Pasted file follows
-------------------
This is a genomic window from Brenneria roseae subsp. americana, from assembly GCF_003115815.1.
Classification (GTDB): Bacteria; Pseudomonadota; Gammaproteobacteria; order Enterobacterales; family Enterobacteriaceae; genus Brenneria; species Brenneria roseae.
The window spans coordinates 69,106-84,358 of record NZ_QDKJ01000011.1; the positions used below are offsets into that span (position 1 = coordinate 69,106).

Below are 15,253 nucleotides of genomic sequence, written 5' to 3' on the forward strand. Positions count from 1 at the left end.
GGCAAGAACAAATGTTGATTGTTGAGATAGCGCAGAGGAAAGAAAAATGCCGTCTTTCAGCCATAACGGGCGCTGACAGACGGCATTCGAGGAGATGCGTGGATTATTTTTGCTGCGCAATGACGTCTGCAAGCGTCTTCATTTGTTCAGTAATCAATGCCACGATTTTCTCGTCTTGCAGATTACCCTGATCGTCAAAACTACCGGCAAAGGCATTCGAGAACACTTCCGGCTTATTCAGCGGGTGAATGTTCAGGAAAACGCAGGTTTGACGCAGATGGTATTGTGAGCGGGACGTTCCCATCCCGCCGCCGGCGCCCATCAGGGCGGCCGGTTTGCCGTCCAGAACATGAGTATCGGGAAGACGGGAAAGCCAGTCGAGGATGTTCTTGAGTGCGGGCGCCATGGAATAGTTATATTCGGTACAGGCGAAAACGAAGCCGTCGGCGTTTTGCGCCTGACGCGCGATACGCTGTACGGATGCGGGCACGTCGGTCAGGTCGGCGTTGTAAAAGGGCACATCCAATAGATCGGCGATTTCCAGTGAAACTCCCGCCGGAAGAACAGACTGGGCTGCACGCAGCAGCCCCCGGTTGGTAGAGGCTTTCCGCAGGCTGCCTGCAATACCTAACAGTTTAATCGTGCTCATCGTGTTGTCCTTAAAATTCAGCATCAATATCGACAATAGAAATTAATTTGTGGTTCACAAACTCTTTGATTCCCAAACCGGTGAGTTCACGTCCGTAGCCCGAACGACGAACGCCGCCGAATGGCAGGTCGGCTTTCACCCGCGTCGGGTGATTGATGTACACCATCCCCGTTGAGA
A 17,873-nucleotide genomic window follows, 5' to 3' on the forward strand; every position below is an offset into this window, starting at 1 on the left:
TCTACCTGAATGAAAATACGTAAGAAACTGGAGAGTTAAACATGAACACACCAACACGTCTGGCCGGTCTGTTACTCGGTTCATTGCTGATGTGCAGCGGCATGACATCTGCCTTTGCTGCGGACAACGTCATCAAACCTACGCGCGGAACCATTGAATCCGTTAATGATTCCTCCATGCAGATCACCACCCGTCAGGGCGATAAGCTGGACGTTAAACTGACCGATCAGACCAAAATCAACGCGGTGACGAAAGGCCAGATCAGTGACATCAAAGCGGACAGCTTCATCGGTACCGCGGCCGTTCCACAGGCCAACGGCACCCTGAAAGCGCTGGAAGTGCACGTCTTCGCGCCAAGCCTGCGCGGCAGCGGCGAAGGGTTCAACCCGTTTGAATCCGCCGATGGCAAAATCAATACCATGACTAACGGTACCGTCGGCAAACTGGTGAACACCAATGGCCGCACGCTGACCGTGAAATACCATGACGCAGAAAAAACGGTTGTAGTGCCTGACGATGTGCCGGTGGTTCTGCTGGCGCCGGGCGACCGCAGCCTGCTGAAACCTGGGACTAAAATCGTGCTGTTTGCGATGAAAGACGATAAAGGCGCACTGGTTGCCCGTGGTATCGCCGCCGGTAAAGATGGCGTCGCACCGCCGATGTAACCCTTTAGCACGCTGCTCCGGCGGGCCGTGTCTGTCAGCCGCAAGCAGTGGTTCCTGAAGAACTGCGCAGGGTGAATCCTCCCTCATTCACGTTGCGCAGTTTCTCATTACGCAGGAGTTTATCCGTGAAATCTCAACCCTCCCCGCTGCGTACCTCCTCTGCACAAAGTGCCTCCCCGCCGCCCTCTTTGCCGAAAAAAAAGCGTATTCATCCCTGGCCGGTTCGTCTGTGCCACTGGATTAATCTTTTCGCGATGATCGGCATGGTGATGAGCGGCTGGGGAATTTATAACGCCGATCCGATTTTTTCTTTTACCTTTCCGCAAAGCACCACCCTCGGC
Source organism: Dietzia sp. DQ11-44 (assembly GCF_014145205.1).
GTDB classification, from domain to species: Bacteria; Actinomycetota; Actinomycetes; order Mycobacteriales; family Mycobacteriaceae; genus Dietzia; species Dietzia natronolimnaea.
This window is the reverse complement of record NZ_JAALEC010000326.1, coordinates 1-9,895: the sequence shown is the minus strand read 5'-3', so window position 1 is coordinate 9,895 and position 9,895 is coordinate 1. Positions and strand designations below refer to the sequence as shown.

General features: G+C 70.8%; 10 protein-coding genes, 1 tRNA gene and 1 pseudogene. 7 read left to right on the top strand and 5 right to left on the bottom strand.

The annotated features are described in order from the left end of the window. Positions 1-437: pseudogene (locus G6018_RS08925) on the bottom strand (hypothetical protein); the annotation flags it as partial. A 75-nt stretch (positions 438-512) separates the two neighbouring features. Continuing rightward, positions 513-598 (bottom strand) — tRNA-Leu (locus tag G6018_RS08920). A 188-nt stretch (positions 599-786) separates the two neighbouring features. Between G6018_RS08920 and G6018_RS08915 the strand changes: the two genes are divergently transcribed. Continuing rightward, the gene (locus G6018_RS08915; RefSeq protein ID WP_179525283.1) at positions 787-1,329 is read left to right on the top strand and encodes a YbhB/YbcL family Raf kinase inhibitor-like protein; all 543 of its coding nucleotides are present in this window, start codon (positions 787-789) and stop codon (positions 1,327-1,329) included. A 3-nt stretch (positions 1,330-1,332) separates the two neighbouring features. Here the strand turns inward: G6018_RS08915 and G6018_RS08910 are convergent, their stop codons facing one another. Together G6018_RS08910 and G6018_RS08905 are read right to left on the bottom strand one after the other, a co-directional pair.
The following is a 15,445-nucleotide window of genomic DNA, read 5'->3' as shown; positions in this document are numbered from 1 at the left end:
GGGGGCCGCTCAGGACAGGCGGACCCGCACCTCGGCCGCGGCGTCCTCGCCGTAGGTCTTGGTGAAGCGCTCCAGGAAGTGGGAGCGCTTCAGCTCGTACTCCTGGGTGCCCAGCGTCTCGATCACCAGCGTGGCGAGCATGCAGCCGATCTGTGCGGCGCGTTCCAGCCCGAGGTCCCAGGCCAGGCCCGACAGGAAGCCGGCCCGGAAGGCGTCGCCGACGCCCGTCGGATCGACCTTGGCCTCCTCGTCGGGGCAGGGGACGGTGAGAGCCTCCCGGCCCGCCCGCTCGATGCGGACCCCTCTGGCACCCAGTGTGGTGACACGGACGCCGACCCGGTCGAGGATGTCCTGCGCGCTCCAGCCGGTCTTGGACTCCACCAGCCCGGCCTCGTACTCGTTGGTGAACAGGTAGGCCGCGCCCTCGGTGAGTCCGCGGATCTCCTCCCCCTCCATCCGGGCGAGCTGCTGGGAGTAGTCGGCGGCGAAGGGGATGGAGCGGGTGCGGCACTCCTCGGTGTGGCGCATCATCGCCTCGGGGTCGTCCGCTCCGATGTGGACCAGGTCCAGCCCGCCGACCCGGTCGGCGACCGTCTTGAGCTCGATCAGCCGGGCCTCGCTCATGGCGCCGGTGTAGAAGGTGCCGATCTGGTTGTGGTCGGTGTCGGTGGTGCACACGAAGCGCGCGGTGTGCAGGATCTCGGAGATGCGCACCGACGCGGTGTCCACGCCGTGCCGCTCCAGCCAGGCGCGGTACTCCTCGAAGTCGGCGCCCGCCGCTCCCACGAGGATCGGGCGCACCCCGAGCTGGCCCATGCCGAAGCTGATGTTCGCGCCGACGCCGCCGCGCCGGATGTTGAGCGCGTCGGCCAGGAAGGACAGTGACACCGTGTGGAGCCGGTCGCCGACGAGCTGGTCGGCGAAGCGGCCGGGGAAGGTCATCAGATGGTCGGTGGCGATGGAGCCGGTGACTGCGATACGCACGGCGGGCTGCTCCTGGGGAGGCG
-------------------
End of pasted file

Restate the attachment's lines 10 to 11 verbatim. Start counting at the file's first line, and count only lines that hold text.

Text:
This window is the reverse complement of record NZ_JAALEC010000326.1, coordinates 1-9,895: the sequence shown is the minus strand read 5'-3', so window position 1 is coordinate 9,895 and position 9,895 is coordinate 1. Positions and strand designations below refer to the sequence as shown.

General features: G+C 70.8%; 10 protein-coding genes, 1 tRNA gene and 1 pseudogene. 7 read left to right on the top strand and 5 right to left on the bottom strand.